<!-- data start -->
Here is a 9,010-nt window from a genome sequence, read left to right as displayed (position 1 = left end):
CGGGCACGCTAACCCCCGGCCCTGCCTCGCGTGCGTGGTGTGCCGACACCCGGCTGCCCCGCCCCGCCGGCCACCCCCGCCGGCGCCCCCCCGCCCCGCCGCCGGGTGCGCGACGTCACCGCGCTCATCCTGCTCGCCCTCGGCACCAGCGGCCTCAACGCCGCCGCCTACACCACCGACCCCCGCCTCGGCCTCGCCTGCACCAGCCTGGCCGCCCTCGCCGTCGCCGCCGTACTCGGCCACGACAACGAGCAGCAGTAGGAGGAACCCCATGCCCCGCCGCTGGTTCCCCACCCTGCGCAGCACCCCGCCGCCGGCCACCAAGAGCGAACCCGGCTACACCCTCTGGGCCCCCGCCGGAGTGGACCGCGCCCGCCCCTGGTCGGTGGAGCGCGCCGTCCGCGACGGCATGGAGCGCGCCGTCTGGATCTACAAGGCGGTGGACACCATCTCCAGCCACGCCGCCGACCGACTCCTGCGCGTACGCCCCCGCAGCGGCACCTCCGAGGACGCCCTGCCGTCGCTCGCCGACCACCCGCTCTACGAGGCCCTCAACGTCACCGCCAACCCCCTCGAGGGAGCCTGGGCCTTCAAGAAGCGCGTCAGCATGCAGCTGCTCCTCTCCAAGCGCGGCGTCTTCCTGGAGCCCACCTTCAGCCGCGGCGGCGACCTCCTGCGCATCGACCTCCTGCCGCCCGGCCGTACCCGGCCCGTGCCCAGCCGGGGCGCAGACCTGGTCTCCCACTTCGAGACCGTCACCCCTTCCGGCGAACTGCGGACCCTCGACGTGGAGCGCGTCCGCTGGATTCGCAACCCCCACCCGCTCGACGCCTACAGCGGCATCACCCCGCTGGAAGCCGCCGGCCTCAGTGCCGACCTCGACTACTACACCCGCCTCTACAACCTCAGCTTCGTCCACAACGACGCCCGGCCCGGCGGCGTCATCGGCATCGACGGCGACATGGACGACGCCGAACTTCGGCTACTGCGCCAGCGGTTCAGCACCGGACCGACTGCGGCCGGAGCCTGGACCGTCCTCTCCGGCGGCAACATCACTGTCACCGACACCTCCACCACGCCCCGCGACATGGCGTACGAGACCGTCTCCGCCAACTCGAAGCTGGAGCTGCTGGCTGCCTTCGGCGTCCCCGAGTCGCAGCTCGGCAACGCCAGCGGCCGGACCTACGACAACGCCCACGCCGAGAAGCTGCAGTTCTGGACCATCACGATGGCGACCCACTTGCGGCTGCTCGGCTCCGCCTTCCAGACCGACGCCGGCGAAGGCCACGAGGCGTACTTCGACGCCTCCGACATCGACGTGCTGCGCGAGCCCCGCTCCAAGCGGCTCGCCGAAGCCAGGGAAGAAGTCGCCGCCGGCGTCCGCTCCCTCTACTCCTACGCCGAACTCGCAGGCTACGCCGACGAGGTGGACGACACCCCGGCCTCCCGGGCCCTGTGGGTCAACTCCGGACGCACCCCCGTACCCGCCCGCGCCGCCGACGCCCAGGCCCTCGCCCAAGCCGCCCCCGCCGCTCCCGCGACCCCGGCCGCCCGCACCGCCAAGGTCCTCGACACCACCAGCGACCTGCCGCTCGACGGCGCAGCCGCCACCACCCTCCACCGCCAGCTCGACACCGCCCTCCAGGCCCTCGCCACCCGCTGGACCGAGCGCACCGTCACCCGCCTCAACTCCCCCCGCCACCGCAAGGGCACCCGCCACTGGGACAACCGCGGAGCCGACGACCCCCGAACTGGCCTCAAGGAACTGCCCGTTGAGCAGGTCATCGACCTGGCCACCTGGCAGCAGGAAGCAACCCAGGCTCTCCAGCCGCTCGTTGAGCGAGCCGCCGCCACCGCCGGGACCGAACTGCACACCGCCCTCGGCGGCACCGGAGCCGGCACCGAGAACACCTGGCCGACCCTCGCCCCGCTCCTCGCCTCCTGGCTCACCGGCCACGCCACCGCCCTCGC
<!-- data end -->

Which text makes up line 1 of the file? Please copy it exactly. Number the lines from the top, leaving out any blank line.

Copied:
Here is a 9,010-nt window from a genome sequence, read left to right as displayed (position 1 = left end):